26. Tengs TO, Adams ME, Pliskin JS, et al. Five-hundred life-saving interventions and their cost-effectiveness. 1995;15: 369-390.

Prev Med.

27. Cheung AM, Tsevat J. Economic evaluations of smoking interventions. 1997;26:271-273.

Am J Med.

28. Tsevat J. Impact and cost-effectiveness of smoking interventions. 1992;93:43S-47S.

Annu Rev Public Health.

29. Weinstein MC, Stason WB. Cost-effectiveness of interventions to prevent or treat coronary heart disease. 1985;6:41-63.

PharmacoEconomics.

30. Warner KE. Cost effectiveness of smoking-cessation therapies. Interpretation of the evidence-and implications for coverage. 1997;11:538- 549.

JAMA.

31. Hurt RD, Dale LC, Fredrickson PA, et al. Nicotine patch therapy for smoking cessation combined with physician advice and nurse follow-up. One-year outcome and percentage of nicotine replacement [see comments]. 1994;271:595- 600.

Addiction.

32. Stapleton JA, Russell MA, Feyerabend C, et al. Dose effects and predictors of outcome in a randomized trial of transdermal nicotine patches in general practice. 1995;90:31-42.

JAMA.

33. Kenford SL, Fiore MC, Jorenby DE, Smith SS, Wetter D, Baker TB. Predicting smoking cessation. Who will quit with and without the nicotine patch. 1994;271:589-594.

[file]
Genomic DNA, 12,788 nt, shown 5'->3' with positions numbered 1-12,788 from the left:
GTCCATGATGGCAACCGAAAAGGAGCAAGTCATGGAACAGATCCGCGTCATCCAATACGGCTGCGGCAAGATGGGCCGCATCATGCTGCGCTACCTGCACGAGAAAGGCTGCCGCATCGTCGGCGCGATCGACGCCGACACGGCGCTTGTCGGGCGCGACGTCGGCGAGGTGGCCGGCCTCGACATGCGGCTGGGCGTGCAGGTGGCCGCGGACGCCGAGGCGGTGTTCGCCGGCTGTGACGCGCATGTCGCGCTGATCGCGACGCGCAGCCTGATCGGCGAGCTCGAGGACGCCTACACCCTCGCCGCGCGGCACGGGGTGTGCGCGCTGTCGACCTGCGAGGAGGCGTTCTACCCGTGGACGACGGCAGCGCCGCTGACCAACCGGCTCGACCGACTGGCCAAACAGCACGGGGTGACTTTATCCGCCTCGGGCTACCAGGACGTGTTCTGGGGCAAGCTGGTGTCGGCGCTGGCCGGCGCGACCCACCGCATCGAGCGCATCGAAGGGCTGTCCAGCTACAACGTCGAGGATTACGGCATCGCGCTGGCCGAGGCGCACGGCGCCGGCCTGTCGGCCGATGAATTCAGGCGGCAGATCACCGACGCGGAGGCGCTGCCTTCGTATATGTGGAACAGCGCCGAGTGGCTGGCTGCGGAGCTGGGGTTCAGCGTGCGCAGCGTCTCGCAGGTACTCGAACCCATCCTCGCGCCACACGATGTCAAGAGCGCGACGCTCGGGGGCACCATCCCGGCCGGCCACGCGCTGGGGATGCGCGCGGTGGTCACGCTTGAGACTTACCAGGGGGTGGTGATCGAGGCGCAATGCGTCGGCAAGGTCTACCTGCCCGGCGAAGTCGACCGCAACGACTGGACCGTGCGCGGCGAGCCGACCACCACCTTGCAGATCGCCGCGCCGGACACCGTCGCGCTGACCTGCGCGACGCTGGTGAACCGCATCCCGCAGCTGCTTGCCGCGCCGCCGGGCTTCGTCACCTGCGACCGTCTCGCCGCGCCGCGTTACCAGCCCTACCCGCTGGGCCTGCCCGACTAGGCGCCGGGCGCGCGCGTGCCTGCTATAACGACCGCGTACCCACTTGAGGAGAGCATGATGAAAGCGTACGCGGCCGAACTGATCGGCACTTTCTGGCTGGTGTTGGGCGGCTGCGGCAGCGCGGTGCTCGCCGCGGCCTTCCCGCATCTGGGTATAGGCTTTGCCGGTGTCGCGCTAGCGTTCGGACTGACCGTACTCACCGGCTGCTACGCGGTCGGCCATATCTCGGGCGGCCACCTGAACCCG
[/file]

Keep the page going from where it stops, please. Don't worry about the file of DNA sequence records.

N Engl J Med.

34 Hurt RD, Sachs DPL, Glover ED, et al. A comparison of sustained-release bupropion and placebo for smoking cessation. 1997;337:1195-1202.

J Consult Clin Psychol.

35. Orleans CT, Schoenbach VJ, Wagner EH, et al. Self-help quit smoking interventions: effects of self-help materials, social support instructions, and telephone counseling. 1991;59:439-448.

Addict Behav.

Am J Public Health.

36. Glasgow RE, Mullooly JP, Vogt TM, et al. Biochemical validation of smoking status: pros, cons, and data from four low-intensity intervention trials. 1993;18:511-527. 37. Patrick DL, Cheadle A, Thompson DC, Diehr P, Koepsell T, Kinne S. The validity of self-reported smoking: a review and meta-analysis. 1991;84:1086-1093.

Am J Epidemiol.

38. Mendez D, Warner KE, Courant PN. Has smoking cessation ceased? Expected trends in the prevalence of smoking in the United States. 1998;148:249-258.